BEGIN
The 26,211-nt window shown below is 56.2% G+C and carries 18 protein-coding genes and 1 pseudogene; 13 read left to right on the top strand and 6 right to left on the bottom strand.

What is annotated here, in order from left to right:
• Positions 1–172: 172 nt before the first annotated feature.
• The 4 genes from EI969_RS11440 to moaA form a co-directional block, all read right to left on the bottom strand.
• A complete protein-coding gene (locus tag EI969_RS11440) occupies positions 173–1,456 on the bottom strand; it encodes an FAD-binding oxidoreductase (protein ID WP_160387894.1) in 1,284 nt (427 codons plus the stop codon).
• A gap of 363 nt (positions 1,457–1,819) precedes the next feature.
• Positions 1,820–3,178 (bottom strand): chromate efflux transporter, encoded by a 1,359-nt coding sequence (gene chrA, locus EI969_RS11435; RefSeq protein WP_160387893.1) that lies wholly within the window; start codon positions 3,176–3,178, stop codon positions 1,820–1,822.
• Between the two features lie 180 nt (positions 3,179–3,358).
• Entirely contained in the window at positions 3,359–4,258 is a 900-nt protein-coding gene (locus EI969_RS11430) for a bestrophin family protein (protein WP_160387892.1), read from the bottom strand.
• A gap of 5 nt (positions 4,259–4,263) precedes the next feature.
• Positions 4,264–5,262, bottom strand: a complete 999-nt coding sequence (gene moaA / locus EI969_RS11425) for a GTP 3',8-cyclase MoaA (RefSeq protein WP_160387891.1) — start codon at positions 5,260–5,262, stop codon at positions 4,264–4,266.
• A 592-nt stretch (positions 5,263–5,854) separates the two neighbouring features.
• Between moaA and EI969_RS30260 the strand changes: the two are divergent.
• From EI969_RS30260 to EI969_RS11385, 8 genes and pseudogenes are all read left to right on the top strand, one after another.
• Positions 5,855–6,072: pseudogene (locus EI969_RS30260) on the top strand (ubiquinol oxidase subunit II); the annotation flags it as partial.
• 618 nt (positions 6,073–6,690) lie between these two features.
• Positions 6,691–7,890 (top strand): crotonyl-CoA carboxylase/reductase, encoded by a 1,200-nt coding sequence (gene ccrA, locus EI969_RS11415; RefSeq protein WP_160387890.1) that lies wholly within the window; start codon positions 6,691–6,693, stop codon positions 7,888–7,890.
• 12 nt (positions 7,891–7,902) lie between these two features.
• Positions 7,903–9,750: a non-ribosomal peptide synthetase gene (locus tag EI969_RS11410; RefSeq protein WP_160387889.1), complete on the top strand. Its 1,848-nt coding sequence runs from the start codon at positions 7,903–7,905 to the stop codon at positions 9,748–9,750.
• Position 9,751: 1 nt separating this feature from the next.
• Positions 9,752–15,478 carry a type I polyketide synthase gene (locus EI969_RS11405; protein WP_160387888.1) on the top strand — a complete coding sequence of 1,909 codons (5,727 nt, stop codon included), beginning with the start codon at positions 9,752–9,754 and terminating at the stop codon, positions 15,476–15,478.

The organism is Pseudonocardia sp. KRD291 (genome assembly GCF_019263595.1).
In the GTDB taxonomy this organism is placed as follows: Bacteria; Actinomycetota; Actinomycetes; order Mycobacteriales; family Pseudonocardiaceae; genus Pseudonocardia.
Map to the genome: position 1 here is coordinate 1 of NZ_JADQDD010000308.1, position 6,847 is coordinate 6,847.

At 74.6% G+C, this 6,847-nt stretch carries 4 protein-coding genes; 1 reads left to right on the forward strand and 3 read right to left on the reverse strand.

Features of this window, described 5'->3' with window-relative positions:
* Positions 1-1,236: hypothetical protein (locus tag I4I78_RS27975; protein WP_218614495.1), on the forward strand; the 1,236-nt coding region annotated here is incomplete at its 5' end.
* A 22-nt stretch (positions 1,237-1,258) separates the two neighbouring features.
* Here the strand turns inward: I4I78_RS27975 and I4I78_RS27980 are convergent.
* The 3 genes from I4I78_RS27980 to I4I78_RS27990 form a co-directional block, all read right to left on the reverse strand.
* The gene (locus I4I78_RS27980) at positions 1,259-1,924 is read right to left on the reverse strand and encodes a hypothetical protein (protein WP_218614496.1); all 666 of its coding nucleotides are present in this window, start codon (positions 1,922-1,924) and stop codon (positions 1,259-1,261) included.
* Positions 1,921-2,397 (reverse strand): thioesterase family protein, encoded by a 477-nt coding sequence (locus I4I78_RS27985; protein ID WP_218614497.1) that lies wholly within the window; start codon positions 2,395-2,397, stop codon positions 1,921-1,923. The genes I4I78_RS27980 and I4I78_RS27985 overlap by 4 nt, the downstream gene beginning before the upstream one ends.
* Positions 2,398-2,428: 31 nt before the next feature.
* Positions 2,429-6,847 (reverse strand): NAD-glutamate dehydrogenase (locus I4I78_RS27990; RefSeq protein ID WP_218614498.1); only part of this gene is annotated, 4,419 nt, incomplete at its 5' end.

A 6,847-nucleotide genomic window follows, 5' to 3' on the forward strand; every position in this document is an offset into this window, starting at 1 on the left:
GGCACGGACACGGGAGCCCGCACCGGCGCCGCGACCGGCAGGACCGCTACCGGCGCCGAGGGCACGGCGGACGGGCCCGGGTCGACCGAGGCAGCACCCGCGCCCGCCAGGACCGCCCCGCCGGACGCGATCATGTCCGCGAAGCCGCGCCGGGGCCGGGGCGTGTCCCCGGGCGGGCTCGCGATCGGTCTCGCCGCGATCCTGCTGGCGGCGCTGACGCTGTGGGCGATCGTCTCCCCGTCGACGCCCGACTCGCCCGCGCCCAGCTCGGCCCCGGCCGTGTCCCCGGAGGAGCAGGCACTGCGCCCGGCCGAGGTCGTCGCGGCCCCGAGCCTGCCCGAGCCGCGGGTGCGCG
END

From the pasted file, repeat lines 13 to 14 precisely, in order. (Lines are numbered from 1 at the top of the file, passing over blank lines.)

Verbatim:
• Between moaA and EI969_RS30260 the strand changes: the two are divergent.
• From EI969_RS30260 to EI969_RS11385, 8 genes and pseudogenes are all read left to right on the top strand, one after another.